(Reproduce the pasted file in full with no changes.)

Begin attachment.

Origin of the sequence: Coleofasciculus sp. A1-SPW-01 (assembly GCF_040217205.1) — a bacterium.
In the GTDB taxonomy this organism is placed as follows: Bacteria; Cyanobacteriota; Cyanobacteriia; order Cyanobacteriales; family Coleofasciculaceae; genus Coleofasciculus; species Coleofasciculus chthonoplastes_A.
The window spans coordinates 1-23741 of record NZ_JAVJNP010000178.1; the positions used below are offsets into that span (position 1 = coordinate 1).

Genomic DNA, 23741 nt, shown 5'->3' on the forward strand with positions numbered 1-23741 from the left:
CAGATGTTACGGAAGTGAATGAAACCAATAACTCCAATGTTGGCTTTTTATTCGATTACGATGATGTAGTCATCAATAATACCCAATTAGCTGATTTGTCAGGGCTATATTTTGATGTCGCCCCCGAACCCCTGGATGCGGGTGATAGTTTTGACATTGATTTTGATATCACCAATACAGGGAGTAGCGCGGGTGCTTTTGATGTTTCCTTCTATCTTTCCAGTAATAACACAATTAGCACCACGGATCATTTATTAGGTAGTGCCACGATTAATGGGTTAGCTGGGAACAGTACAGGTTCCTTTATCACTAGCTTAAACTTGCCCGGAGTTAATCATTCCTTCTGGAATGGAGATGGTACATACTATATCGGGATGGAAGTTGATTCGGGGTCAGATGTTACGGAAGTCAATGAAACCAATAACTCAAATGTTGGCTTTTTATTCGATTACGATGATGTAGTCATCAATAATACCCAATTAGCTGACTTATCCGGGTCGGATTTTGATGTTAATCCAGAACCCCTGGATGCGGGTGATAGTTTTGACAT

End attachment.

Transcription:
Origin of the sequence: Coleofasciculus sp. A1-SPW-01 (assembly GCF_040217205.1) — a bacterium.
In the GTDB taxonomy this organism is placed as follows: Bacteria; Cyanobacteriota; Cyanobacteriia; order Cyanobacteriales; family Coleofasciculaceae; genus Coleofasciculus; species Coleofasciculus chthonoplastes_A.
The window spans coordinates 1-23741 of record NZ_JAVJNP010000178.1; the positions used below are offsets into that span (position 1 = coordinate 1).

Genomic DNA, 23741 nt, shown 5'->3' on the forward strand with positions numbered 1-23741 from the left:
CAGATGTTACGGAAGTGAATGAAACCAATAACTCCAATGTTGGCTTTTTATTCGATTACGATGATGTAGTCATCAATAATACCCAATTAGCTGATTTGTCAGGGCTATATTTTGATGTCGCCCCCGAACCCCTGGATGCGGGTGATAGTTTTGACATTGATTTTGATATCACCAATACAGGGAGTAGCGCGGGTGCTTTTGATGTTTCCTTCTATCTTTCCAGTAATAACACAATTAGCACCACGGATCATTTATTAGGTAGTGCCACGATTAATGGGTTAGCTGGGAACAGTACAGGTTCCTTTATCACTAGCTTAAACTTGCCCGGAGTTAATCATTCCTTCTGGAATGGAGATGGTACATACTATATCGGGATGGAAGTTGATTCGGGGTCAGATGTTACGGAAGTCAATGAAACCAATAACTCAAATGTTGGCTTTTTATTCGATTACGATGATGTAGTCATCAATAATACCCAATTAGCTGACTTATCCGGGTCGGATTTTGATGTTAATCCAGAACCCCTGGATGCGGGTGATAGTTTTGACAT